'In situ' high pressure confocal Ca2+ -fluorescence microscopy in skeletal muscle: A new method to study pressure limits in mammalian cells

Friedrich, O., Wegner, F. V., Hartmann, M., Frey, B., Sommer, K., Ludwig, H. and Fink, R. H. A. (2006) 'In situ' high pressure confocal Ca2+ -fluorescence microscopy in skeletal muscle: A new method to study pressure limits in mammalian cells. Undersea & Hyperbaric Medicine, 33 3: 181-195.


Author Friedrich, O.
Wegner, F. V.
Hartmann, M.
Frey, B.
Sommer, K.
Ludwig, H.
Fink, R. H. A.
Title 'In situ' high pressure confocal Ca2+ -fluorescence microscopy in skeletal muscle: A new method to study pressure limits in mammalian cells
Formatted title
'In situ' high pressure confocal Ca2+ -fluorescence microscopy in skeletal muscle: Aa new method to study pressure limits in mammalian cells
Journal name Undersea & Hyperbaric Medicine   Check publisher's open access policy
ISSN 1066-2936
Publication date 2006-05
Sub-type Article (original research)
Volume 33
Issue 3
Start page 181
End page 195
Total pages 15
Editor Irving Jacoby
Claude A. Piantadosi
Place of publication Bethesda, MD, U.S.A.
Publisher Undersea and Hyperbaric Medical Society
Language eng
Subject 1103 Clinical Sciences
Formatted abstract
We combined 'in situ' high pressure microscopy with confocal laser scanning microscopy to directly study Ca2+ homeostasis in intact mammalian (murine) skeletal muscle fibres during high pressure exposure up to 35 MPa. Cytosolic Fluo-4 and mitochondrial Rhod-2 Ca2+ fluorescence were simultaneously monitored. To separate changes in Ca2+ and direct/indirect effects of pressure on the dye, experiments in permeabilized ('skinned') muscle fibres were performed at a fixed Ca2+ concentration. Normalized Fluo-4 fluorescence sharply declined up to 10 MPa but showed a plateau between 10 MPa and ∼5 MPa. In the intact fibre, Fluo-4 fluorescence exponentially decreased during pressurization to 35 MPa with a pressure constant of π∼5 MPa whereas mitochondrial Rhod-2 fluorescence exponentially increased with a four-fold larger π. Holding the pressure at 35 MPa almost did not change Fluo-4 fluorescence. However, Rhod-2 fluorescence started to decrease after ∼40 min. Upon decompression, Rhod-2 and Fluo-4 fluorescence increased exponentially with similar π. However, initial Fluo-4 fluorescence values were not restored. Our results are in agreement with pressure induced Ca2+ leakage from the sarcoplasmic reticulum. Ca2+ might then be taken up in large amounts by mitochondria preventing cytosolic increase in Ca2+. Prolonged pressure applications (∼40 min at 35 MPa) seem to destabilize mitochondrial function with release of Ca2+ from mitochondria back into the cytosol and eventually mechanical activation resulting in irreversible contractures. The pressure induced disturbance of Ca2+ homeostasis might have important implications for the pressure exposure limits and/or dive profiles of deep sea mammals.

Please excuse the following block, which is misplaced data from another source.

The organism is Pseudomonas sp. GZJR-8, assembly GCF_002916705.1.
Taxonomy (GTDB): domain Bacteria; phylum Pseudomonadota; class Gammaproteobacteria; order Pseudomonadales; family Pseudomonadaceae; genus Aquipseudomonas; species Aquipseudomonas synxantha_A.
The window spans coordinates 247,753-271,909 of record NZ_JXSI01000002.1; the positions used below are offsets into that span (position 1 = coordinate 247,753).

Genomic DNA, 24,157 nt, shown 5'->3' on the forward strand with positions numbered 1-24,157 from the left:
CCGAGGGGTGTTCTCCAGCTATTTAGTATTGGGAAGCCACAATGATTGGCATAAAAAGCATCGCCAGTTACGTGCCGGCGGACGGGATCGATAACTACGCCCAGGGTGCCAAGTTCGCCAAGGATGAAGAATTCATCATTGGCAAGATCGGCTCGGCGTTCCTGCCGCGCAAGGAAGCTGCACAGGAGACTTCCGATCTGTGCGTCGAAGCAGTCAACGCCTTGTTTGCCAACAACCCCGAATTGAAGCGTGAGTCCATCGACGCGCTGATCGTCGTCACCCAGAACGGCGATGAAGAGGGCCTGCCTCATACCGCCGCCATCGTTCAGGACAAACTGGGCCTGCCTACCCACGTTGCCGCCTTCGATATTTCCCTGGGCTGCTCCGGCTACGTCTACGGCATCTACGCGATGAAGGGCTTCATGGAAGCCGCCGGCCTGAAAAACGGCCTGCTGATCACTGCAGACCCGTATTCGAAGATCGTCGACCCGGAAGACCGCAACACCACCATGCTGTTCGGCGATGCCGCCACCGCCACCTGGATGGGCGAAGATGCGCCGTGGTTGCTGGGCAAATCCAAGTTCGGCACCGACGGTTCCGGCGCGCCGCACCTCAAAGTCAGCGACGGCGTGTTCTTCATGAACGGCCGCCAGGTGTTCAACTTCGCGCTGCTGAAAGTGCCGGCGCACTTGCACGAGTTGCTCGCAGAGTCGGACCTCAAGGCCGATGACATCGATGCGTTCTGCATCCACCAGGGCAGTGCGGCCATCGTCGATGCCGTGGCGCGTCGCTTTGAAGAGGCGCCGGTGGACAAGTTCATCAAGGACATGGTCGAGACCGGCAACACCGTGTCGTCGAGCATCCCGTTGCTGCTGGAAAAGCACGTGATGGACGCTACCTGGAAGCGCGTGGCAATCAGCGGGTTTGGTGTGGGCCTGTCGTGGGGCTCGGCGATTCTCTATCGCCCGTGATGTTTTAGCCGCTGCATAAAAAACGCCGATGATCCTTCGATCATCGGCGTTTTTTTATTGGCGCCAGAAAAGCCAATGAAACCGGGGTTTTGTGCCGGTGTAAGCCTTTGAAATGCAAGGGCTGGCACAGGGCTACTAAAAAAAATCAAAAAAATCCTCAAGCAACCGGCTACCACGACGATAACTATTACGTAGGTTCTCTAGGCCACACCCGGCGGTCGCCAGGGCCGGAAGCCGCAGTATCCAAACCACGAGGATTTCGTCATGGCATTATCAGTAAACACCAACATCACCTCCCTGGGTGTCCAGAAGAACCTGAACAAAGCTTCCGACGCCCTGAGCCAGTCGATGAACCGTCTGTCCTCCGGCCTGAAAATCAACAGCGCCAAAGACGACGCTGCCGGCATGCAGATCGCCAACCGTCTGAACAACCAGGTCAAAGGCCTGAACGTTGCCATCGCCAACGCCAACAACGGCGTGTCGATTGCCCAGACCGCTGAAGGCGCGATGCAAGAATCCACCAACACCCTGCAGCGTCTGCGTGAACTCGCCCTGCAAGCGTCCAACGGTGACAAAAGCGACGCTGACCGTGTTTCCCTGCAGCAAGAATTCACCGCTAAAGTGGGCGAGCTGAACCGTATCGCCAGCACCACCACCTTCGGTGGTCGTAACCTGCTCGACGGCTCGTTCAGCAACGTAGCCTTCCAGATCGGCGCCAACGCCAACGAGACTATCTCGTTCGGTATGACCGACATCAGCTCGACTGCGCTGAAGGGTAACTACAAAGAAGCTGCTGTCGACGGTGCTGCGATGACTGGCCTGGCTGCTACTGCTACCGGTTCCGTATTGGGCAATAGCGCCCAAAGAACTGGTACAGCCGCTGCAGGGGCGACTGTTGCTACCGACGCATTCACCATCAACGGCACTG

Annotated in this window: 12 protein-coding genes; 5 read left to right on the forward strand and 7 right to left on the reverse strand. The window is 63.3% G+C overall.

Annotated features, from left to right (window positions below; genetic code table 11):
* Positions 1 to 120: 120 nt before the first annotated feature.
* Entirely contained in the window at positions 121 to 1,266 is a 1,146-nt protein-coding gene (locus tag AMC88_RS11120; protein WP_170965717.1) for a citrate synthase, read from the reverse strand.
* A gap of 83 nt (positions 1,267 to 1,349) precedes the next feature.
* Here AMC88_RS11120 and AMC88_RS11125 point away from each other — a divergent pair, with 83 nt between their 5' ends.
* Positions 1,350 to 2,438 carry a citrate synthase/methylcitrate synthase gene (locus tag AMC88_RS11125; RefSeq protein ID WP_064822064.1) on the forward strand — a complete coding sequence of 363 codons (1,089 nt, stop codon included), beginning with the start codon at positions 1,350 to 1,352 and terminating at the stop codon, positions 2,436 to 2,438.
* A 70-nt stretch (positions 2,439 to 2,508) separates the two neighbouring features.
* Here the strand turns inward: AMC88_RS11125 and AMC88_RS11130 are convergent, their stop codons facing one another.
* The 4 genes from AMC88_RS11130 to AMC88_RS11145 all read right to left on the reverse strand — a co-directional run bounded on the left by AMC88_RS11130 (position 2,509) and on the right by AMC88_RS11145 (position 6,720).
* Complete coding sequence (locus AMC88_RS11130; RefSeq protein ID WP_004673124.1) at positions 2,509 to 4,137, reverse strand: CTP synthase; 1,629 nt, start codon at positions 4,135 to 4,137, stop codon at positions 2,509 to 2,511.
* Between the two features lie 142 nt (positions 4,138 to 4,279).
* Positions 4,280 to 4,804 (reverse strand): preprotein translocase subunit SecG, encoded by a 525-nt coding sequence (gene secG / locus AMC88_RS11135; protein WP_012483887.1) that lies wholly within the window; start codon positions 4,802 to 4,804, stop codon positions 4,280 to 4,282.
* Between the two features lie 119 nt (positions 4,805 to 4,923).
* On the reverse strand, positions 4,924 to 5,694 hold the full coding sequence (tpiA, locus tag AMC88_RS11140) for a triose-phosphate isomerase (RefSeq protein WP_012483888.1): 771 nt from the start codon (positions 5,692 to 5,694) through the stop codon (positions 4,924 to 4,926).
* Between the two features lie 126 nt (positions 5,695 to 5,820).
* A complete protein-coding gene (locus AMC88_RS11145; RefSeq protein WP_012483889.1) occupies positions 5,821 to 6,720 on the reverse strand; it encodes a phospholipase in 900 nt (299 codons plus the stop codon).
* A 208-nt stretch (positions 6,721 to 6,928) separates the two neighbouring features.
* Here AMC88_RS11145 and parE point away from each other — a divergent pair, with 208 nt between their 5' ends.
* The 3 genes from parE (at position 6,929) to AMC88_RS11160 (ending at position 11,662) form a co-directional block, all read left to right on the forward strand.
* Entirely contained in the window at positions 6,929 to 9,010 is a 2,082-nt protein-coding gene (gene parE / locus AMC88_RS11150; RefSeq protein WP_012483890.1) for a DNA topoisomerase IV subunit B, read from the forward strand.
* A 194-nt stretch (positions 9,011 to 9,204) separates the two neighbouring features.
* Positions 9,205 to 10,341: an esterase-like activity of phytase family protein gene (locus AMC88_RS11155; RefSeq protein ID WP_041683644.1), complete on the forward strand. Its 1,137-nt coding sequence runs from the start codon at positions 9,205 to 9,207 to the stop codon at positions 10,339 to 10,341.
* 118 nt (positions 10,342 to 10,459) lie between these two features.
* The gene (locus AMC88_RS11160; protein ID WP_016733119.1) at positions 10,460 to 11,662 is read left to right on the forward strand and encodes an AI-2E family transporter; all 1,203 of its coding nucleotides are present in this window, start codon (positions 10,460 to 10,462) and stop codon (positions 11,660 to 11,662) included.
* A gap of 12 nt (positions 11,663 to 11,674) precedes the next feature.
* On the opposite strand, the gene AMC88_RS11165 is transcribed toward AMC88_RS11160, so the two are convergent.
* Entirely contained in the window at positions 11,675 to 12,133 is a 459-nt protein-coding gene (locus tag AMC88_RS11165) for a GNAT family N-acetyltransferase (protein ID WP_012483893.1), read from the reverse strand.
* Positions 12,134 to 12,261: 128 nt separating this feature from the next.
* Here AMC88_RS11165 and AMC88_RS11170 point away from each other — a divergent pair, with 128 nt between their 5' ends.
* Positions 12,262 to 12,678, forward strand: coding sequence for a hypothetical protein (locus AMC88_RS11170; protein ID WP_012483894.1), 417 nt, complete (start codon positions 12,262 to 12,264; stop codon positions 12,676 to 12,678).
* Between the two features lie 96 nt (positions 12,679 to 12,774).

Copyright © 2006 Undersea and Hyperbaric Medical Society, Inc.
Keyword High pressure microscopy
in situ
Confocal laser scanning microscopy
Pressure
Ca2+ homeostasis
Mammalian skeletal muscle
Fluorescence
Mitochondria
Q-Index Code C1
Additional Notes Issue: May-Jun 2006

Document type: Journal Article
Sub-type: Article (original research)
Collections: Excellence in Research Australia (ERA) - Collection
School of Biomedical Sciences Publications
 
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